Hello, and welcome to those who have joined up since our last newsletter.
In this issue
- This week: The Religious Significance of Hair
- Virtual Snacks
- Bizarre Searches
- Quotation and joke
“When the Moon is in the seventh house
And Jupiter aligns with Mars…”
…Sorry, we’re talking about hair, not Hair the musical – although if it comes to that, Hair was based on a New Age theme and had several religious references.
It seems that virtually every religion’s had some kind of taboo, hang-up or prescription about human hair. Here are just a few of them.
Many religions consider the growing of hair as a sign of especial devotion. For instance, male Muslims are supposed to have a trimmed moustache and let their beard grow. This varies in practice around the Muslim world; in Pakistan and Bangladesh, it’s generally enough to grow a moustache, and many North Africans disregard the custom altogether. But in Afghanistan under the Taliban men were required to grow the full set, to the point where patrols would roam the street looking for men without beards.
But it’s not just facial hair. Hindu sadhus, or holy men, often let their hair grow to astonishing (some might say distressing) lengths. Likewise Sikhs of both sexes; uncut hair is the most important of the physical articles of faith that every Khalsa Sikh (“baptised” or initiated Sikh) is supposed to bear (as a symbol of the perfection of God’s creation). On the other hand, they’re also required to carry a small comb too, as a symbol of discipline and cleanliness – and, of course, to help keep their uncut hair maintained. (The others are an iron bangle, a small ceremonial dagger and, erm, boxer shorts.)
Then again, cutting head hair very short or shaving the head entirely are also marks of devotion. One explanation is that apparently this is bound up with the practice of shaving slaves’ heads, and symbolises that the devotee is the servant of the deity. Another is that shaving off the hair suggests a rejection of the worldly or the sensual, or even the self – this is especially the case with the Eastern religions.
Christian monks have historically had a variety of designs of tonsure (as the shaved patch on their head is known). The most familiar to Westerners is probably the so-called Roman tonsure, where the crown of the head is shaved, leaving the rest of the hair in a continuous band around the skull. (It was only in 1972 that compulsory tonsures were abolished by the Roman Catholic church.)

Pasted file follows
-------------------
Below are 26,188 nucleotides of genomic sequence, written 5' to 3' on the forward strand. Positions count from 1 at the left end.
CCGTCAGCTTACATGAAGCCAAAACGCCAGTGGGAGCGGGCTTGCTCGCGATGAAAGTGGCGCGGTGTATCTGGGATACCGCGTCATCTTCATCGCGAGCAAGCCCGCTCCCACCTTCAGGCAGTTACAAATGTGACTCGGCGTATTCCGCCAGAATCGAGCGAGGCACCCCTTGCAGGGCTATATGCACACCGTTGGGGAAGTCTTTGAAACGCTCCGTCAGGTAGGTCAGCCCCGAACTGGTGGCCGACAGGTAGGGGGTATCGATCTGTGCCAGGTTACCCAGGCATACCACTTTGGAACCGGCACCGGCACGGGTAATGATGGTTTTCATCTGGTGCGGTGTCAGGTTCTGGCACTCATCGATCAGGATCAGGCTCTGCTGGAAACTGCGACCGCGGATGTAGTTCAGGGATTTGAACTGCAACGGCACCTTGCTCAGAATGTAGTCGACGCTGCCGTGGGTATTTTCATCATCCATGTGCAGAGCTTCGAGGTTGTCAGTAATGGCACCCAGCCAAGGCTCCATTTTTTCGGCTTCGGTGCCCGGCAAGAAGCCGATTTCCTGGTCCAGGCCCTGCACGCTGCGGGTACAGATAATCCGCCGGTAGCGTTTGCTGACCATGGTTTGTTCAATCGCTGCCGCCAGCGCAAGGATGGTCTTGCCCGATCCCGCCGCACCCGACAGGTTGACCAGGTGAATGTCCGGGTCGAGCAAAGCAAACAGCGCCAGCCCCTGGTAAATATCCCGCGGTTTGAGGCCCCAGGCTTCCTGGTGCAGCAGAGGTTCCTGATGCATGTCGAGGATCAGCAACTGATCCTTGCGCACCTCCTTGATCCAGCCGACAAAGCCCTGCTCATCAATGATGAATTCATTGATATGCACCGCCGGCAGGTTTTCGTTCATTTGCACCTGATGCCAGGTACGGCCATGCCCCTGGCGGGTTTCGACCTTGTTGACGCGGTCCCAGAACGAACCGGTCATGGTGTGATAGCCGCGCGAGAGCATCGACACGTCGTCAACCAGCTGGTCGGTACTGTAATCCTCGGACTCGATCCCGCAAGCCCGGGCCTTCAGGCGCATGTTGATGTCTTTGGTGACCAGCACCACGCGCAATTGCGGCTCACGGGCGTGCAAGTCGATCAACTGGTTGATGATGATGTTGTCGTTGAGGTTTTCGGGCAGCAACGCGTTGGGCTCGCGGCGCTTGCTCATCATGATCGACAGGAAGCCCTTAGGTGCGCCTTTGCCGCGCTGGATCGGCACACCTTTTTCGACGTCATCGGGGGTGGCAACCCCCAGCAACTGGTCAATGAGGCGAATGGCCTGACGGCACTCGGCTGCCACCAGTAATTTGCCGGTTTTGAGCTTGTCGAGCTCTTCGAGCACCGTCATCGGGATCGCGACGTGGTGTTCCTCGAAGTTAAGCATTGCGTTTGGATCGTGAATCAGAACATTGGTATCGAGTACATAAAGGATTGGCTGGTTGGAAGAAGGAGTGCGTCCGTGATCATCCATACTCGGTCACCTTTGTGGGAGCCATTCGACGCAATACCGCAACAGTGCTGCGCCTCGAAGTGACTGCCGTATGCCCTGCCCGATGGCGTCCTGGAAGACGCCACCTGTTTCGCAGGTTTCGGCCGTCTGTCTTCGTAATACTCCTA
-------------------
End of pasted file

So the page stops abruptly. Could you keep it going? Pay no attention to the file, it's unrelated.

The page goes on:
Oriental practice, followed by the Eastern Orthodox churches, was to shave the entire head, just as Buddhist monks – and nuns – do, although nowadays the custom’s to cut four locks of hair: once at the front of the head, once at the back, and once at either side, thus making the sign of the cross. (The hair’s left to grow back afterwards, and indeed Orthodox monks never cut their hair or beards after this ceremony.)
Weirdest of all was the Celtic practice. Some suggest that in Celtic Christianity the monks used to shave the front of their heads and leave the hair at the back to grow long, which must have left them looking a bit like Bill Bailey. But there are those who think that they did it by shaving a triangle in the hair, with the apex to the front of the head and the base from ear to ear at the back where the skull sticks out most. Sort of like a bizarre centre parting.
We don’t have to look too far to find a legend about the significance of freely growing hair as opposed to the shaven head. The Old Testament story of Samson and Delilah tells how the secret of Samson’s immense strength lay in his untrimmed locks – and how he was betrayed to the Philistines by Delilah after she cut all his hair off while he was sleeping. But he had the last, rather macabre, laugh when, blinded and chained, he was taken to the Philistines’ temple; his hair had by now grown back, and his strength with it, so he was able to bring down the temple’s central pillars and crush his captors (and himself) to death.